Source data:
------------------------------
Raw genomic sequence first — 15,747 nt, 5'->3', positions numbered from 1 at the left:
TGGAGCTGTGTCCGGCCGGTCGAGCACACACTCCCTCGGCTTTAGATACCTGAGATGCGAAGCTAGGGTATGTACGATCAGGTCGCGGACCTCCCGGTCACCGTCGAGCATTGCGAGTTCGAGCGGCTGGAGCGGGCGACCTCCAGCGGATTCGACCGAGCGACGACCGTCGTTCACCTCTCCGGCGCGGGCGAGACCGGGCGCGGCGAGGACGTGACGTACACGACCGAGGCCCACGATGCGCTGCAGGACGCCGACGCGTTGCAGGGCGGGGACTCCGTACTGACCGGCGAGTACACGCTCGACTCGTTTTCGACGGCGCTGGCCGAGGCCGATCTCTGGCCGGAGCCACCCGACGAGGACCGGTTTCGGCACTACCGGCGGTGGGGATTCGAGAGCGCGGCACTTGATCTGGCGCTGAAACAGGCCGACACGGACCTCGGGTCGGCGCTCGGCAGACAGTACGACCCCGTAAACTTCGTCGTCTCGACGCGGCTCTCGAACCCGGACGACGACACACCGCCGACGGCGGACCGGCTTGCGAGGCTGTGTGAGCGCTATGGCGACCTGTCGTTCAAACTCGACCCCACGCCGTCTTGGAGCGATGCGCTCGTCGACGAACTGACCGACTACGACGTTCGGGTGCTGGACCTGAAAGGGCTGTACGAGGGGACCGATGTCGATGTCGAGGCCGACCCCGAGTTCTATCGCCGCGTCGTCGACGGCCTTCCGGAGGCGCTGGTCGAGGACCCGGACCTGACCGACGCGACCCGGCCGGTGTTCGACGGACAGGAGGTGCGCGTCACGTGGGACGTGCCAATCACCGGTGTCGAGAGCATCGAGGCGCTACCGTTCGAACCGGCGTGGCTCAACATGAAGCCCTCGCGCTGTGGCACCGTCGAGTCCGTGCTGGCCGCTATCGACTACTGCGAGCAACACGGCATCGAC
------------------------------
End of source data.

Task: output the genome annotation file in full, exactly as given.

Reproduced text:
Raw genomic sequence first — 15,747 nt, 5'->3', positions numbered from 1 at the left:
TGGAGCTGTGTCCGGCCGGTCGAGCACACACTCCCTCGGCTTTAGATACCTGAGATGCGAAGCTAGGGTATGTACGATCAGGTCGCGGACCTCCCGGTCACCGTCGAGCATTGCGAGTTCGAGCGGCTGGAGCGGGCGACCTCCAGCGGATTCGACCGAGCGACGACCGTCGTTCACCTCTCCGGCGCGGGCGAGACCGGGCGCGGCGAGGACGTGACGTACACGACCGAGGCCCACGATGCGCTGCAGGACGCCGACGCGTTGCAGGGCGGGGACTCCGTACTGACCGGCGAGTACACGCTCGACTCGTTTTCGACGGCGCTGGCCGAGGCCGATCTCTGGCCGGAGCCACCCGACGAGGACCGGTTTCGGCACTACCGGCGGTGGGGATTCGAGAGCGCGGCACTTGATCTGGCGCTGAAACAGGCCGACACGGACCTCGGGTCGGCGCTCGGCAGACAGTACGACCCCGTAAACTTCGTCGTCTCGACGCGGCTCTCGAACCCGGACGACGACACACCGCCGACGGCGGACCGGCTTGCGAGGCTGTGTGAGCGCTATGGCGACCTGTCGTTCAAACTCGACCCCACGCCGTCTTGGAGCGATGCGCTCGTCGACGAACTGACCGACTACGACGTTCGGGTGCTGGACCTGAAAGGGCTGTACGAGGGGACCGATGTCGATGTCGAGGCCGACCCCGAGTTCTATCGCCGCGTCGTCGACGGCCTTCCGGAGGCGCTGGTCGAGGACCCGGACCTGACCGACGCGACCCGGCCGGTGTTCGACGGACAGGAGGTGCGCGTCACGTGGGACGTGCCAATCACCGGTGTCGAGAGCATCGAGGCGCTACCGTTCGAACCGGCGTGGCTCAACATGAAGCCCTCGCGCTGTGGCACCGTCGAGTCCGTGCTGGCCGCTATCGACTACTGCGAGCAACACGGCATCGAC